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Scottish Landscape photography on Fine Art America

June 15th, 2014

Scottish Landscape photography on Fine Art America

Scottish landscape photography, prints, photos, canvas prints & pictures. Photographer of Scottish castle prints, Scotland wall art & Scotland landscape prints & photos to buy at my Fine Art America artistwebsite http://alex-saunders.artistwebsites.com

----- BEST VIEWED FULL SCREEN -----

Buachaille Etive Mor Glencoe Scotland

May 12th, 2014

Buachaille Etive Mor Glencoe Scotland

Buachaille Etive Mor Glencoe Scotland

Buachaille Etive Mor (Scottish Gaelic: Buachaille Eite Mor, meaning "the great herdsman of Etive"), is a mountain at the head of Glen Etive in the Highlands of Scotland

Its pyramidal form, as seen from the A82 road when travelling towards Glen Coe, makes it one of the most recognisable mountains in Scotland, and one of the most depicted on postcards and calendars.

Buachaille Etive Mòr takes the form of a ridge nearly five miles (8 km) in length, almost entirely encircled by the River Etive and its tributaries. The ridge contains four principal tops: from north-east to south-west these are Stob Dearg (1022 m), Stob na Doire (1011 m), Stob Coire Altruim (941 m) and Stob na Bròige (956 m). Stob Dearg and Stob na Bròige are both Munros; the latter was promoted to Munro status by the Scottish Mountaineering Club in 1997. Wikipedia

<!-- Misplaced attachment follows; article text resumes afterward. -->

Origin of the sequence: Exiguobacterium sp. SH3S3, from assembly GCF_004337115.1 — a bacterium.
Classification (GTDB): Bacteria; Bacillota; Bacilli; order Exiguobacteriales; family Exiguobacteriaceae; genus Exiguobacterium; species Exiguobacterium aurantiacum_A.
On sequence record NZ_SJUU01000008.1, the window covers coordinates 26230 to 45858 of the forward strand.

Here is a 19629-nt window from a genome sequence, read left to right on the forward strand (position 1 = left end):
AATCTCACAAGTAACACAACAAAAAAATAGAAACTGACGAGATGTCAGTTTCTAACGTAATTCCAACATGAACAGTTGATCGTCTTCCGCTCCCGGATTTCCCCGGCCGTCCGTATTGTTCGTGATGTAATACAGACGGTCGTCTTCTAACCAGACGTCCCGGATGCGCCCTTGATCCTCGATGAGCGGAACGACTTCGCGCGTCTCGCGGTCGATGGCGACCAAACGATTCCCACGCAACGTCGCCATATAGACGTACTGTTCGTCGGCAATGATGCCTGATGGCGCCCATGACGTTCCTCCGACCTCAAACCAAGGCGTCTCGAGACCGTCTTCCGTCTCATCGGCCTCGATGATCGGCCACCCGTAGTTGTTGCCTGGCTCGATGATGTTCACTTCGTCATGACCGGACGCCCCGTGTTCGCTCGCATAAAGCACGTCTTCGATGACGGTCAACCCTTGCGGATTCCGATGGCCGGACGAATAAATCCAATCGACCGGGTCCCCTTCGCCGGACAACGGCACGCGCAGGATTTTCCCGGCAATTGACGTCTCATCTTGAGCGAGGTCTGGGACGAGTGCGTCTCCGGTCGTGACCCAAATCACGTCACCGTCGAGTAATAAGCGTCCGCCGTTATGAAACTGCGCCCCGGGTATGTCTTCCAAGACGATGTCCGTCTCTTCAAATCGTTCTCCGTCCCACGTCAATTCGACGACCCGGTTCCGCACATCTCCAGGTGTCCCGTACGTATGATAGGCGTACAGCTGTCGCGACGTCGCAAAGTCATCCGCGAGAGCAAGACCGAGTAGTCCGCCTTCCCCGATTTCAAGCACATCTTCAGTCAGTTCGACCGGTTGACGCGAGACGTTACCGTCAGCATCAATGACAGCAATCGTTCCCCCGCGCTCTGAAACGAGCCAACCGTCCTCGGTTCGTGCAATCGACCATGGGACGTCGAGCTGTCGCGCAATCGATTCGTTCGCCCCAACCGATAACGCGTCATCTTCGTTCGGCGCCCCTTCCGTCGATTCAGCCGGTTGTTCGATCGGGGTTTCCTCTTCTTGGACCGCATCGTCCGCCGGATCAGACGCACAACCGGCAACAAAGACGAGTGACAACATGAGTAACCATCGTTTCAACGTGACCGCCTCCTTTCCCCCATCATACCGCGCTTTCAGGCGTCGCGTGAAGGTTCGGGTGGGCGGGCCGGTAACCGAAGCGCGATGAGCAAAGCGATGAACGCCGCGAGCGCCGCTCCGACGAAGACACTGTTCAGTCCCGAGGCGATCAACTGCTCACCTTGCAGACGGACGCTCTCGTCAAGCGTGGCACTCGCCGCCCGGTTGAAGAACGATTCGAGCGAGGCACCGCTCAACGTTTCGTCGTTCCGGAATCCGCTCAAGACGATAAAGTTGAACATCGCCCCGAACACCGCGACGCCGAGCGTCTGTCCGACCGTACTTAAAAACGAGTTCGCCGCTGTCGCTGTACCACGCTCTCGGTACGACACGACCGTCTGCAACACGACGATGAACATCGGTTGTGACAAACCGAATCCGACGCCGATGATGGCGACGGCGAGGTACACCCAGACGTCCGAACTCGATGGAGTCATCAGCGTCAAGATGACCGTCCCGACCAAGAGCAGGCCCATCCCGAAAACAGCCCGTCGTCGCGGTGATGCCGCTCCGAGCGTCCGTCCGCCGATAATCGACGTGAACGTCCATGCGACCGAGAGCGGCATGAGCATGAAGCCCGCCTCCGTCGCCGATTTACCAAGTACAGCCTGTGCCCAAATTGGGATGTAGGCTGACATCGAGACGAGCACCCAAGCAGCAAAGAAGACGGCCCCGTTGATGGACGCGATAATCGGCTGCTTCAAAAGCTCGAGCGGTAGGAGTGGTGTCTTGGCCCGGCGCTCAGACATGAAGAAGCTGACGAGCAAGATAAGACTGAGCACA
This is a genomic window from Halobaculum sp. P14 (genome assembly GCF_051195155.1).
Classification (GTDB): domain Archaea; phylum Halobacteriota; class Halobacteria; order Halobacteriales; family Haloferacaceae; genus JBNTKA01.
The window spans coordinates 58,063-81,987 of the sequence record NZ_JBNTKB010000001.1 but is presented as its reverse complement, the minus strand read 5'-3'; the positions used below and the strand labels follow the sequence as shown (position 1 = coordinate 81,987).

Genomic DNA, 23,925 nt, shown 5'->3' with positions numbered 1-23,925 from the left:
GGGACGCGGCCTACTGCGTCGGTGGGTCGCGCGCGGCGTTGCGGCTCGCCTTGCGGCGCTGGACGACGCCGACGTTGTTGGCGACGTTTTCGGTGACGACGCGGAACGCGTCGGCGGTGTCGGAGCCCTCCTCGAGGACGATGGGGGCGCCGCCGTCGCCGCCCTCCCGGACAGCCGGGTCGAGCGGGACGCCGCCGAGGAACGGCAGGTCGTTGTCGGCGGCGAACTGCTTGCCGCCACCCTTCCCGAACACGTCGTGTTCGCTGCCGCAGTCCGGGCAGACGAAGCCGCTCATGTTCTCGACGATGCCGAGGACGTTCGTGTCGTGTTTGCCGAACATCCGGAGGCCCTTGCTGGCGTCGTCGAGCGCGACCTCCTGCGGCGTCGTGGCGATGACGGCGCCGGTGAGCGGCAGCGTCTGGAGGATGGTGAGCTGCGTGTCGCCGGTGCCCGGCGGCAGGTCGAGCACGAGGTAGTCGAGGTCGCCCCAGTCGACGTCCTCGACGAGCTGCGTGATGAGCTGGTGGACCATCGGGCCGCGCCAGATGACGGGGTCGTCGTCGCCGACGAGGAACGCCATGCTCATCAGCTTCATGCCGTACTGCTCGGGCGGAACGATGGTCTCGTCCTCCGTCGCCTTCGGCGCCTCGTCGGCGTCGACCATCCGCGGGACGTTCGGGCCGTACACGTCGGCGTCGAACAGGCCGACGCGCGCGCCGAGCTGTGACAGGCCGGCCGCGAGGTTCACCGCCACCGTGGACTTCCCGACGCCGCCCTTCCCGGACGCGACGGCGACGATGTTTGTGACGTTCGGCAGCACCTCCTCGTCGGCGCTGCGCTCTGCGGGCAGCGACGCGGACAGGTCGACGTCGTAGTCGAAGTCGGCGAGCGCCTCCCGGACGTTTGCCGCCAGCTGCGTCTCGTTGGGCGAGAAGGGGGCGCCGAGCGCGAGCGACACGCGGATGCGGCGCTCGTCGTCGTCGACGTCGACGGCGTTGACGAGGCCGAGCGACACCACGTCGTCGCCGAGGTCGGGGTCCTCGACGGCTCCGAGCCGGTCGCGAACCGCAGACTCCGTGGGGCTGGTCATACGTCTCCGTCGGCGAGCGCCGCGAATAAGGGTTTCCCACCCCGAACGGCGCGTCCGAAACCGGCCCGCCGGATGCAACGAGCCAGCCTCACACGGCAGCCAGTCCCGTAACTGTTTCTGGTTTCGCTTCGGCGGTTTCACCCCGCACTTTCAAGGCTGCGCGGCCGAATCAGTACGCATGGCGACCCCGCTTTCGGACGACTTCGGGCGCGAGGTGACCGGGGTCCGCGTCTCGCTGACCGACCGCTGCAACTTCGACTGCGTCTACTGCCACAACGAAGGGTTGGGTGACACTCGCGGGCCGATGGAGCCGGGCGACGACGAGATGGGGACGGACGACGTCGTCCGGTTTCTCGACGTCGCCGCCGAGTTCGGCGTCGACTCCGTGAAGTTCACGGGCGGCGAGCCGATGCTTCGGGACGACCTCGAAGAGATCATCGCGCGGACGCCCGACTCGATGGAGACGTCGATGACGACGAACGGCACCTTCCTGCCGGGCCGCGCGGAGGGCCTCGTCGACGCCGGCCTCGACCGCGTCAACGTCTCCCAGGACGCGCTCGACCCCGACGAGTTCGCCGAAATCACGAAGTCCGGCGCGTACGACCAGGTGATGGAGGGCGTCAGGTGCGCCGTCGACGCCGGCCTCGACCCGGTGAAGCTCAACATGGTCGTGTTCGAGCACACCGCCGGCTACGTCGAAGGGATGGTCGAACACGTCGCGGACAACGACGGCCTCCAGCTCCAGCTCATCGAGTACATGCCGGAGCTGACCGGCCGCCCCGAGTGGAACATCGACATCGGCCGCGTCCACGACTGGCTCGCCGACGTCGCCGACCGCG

Lighthouse Ornsay Isle of Skye Scotland

May 12th, 2014

Lighthouse Ornsay Isle of Skye Scotland


Ornsay is a small tidal island to the east of the Sleat peninsula on the Isle of Skye in the Inner Hebrides of Scotland.

Loch Sheil - Glenfinnan Monument

May 12th, 2014

Loch Sheil - Glenfinnan Monument

Loch Sheil - Glenfinnan Monument

The village of Glenfinnan is in the Lochaber area of the Highlands of Scotland, located at the northern end of Loch Shiel, and at the foot of Glenfinnan.

The 18-metre-high (60 ft) Glenfinnan Monument situated here at the head of Loch Shiel was erected in 1815 to mark the place where Prince Charles Edward Stuart ("Bonnie Prince Charlie") raised his standard, at the beginning of the 1745 Jacobite Rising.

1745–1746
Prince Charles initially landed from France on Eriskay in the Western Isles. He then travelled to the mainland in a small rowing boat, coming ashore at Loch nan Uamh, just west of Glenfinnan. Here he was met by a small number of MacDonalds. He waited at Glenfinnan for a number of days as more MacDonalds, Camerons, McPhees and MacDonnells arrived. When he judged he had enough support, he climbed the hill and MacMaster of Glenaladale raised his royal standard, on Monday 19 August 1745, and claimed the Scottish and the English thrones in the name of his father James Stuart ('the Old Pretender'); A MacPhee (Macfie) was one of two pipers at Glenfinnan when Bonnie Prince Charlie raised his banner there in 1745. Brandy was distributed in celebration. So began the rebellion that was to end in failure eight months later at the Battle of Culloden (16 April 1746). Many MacPhees (Macfies) followed Cameron of Lochiel in the second line into the Battle of Culloden in 1746.